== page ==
Jammed phone lines and unreliable websites failed to stop a last-minute rush by hundreds of thousands of Americans trying to sign up for health coverage by the midnight Monday deadline for President Barack Obama's signature domestic policy initiative.
Government officials told The Associated Press late Monday that they were on track to sign up more than 7 million Americans for health insurance by the deadline. But the months ahead will show whether the Affordable Care Act will meet its mandate to provide affordable health care coverage or whether high deductibles, paperwork snags and narrow physician networks make it a bust.
The administration has not said how many of those who already have signed up closed the deal by paying their first month's premiums. Also unknown is how many were previously uninsured—the real test of Obama's health care overhaul. In addition, the law expands coverage for low-income people through Medicaid, the government health care program for the poor, but only about half the states have agreed to implement that option.
The White House and other supporters of the law were hoping for an enrollment surge that would confound skeptics,
The Congressional Budget Office had originally set a target of 7 million for enrollment in private health insurance plans offered through new online federal and state market places created under the law.
That was scaled back to 6 million after the disastrous launch of HealthCare.gov last October. Several state-run websites also had crippling problems.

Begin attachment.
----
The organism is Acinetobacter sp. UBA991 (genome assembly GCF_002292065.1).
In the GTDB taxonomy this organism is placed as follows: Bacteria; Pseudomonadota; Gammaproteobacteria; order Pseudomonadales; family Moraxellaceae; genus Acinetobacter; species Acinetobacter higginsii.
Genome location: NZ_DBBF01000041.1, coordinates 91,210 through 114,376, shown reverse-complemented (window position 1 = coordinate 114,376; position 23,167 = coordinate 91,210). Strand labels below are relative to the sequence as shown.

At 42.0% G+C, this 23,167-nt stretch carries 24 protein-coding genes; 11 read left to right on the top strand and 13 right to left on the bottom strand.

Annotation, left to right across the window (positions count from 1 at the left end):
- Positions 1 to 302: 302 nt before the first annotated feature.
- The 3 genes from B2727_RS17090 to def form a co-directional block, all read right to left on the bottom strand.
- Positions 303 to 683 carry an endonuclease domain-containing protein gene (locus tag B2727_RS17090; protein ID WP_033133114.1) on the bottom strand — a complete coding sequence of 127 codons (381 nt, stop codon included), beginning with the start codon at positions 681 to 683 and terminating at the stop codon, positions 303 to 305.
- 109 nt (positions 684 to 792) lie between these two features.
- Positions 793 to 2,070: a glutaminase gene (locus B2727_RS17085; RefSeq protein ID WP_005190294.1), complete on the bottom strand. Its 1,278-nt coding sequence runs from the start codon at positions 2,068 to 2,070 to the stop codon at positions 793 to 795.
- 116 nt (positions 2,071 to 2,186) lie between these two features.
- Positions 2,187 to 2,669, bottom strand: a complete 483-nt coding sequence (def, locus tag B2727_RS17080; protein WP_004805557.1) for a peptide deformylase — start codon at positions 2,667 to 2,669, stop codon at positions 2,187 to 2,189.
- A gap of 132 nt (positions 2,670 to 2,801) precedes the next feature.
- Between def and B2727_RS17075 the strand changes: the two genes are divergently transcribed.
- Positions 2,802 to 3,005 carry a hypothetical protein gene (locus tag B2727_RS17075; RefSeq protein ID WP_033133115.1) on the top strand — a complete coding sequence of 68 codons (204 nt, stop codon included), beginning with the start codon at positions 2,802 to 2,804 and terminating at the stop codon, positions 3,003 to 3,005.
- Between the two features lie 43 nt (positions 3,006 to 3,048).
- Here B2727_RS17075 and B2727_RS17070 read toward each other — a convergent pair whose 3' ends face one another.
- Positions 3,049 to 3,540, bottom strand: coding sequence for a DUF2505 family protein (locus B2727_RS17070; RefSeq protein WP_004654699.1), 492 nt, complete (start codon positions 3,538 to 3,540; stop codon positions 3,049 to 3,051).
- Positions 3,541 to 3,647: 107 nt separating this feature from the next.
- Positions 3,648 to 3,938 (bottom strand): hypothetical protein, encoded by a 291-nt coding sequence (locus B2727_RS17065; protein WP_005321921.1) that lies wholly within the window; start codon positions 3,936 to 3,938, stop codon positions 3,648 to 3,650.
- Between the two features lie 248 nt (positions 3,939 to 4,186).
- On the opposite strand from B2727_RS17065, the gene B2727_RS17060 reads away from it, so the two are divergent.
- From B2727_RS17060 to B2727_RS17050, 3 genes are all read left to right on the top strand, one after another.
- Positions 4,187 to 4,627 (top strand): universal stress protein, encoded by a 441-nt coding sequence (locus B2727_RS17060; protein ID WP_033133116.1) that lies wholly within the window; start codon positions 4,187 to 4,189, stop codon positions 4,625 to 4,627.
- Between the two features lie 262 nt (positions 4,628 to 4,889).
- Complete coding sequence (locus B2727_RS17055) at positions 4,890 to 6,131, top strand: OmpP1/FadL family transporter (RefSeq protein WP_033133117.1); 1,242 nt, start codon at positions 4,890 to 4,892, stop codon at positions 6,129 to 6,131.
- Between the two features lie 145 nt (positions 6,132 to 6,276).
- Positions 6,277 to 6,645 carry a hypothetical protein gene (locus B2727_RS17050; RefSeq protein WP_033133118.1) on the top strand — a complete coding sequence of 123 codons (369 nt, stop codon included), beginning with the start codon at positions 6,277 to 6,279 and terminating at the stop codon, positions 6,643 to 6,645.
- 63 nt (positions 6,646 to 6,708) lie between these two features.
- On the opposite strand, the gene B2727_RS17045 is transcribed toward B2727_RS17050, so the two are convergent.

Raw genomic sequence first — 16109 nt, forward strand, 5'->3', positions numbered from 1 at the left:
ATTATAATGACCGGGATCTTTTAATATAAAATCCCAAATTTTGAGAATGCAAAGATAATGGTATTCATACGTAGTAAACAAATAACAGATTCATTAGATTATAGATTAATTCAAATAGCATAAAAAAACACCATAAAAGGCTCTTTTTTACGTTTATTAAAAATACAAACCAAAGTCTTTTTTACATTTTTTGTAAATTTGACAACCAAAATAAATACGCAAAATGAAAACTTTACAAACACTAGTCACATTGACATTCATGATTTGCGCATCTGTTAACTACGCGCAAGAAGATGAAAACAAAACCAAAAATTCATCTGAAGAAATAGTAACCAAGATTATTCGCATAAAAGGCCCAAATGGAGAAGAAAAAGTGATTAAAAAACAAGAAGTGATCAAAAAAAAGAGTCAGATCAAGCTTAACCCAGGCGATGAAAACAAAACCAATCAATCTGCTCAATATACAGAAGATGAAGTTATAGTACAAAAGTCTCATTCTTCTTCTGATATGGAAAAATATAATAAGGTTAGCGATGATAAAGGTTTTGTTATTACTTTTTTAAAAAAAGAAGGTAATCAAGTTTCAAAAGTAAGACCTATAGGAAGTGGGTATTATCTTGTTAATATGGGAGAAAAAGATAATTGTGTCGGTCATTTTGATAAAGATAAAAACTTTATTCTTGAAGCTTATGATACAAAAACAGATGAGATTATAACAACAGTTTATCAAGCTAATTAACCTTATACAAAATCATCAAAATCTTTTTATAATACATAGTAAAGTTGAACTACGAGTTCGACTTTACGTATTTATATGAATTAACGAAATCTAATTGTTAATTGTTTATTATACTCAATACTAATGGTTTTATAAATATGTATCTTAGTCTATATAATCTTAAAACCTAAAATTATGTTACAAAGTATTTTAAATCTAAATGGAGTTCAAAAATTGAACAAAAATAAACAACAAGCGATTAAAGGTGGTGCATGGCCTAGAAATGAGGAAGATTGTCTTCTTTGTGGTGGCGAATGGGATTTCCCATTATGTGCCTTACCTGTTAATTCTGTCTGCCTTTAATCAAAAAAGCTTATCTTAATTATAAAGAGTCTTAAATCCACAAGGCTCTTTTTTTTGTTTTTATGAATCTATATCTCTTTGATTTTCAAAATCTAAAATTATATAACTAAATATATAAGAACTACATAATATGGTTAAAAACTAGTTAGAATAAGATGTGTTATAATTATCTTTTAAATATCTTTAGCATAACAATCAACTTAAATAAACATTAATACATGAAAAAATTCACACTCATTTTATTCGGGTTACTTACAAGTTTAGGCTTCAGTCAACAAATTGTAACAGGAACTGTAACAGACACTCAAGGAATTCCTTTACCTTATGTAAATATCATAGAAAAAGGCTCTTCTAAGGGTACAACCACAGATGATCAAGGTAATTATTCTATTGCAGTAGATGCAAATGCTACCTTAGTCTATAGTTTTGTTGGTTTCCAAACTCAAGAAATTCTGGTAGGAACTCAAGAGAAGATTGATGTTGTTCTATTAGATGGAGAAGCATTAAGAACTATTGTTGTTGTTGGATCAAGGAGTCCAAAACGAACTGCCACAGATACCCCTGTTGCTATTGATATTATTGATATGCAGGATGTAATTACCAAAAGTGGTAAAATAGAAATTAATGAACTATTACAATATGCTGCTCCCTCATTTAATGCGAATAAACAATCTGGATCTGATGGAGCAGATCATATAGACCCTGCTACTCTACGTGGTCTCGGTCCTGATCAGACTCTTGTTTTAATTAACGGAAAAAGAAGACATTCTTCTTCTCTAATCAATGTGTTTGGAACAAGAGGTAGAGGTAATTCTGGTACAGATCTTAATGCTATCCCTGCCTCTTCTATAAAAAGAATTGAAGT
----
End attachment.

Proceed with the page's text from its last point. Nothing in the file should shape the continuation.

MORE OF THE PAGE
The 7 million target, thought to be out of reach by most experts, was in sight on a day that saw surging consumer interest as well as vexing computer glitches that slowed sign-ups on the HealthCare.gov website.
Two government officials confirmed the milestone, speaking on condition of anonymity because they were not authorized to discuss the matter ahead of an official announcement.
The 2010 passage of the Affordable Care Act has been the No. 1 legislative achievement of Obama's presidency. About 50 million Americans lacked health care coverage as the law began taking effect, and supporters hope it will significantly reduce the ranks of the uninsured.
After winning control of the House of Representatives in the 2010 elections, Republicans have voted more than 50 times to revoke or seriously undermine the program, widely known as "Obamacare." Those bills have never made it to the floor in the Democratic-controlled Senate.
House Speaker John Boehner said Monday that Republican lawmakers remain committed to repealing Obama's law.
Since the initial enrollment period began in October, millions of Americans have signed up for health insurance through the state and federal exchanges, with many of the policies heavily subsidized to make them affordable for lower -and-middle income Americans.
On Monday, supporters of the health care law fanned out across the country in a final dash to sign up uninsured Americans. The HealthCare.gov website, which was receiving 1.5 million visitors a day last week, had recorded about 2 million through noon (1600 GMT) Monday.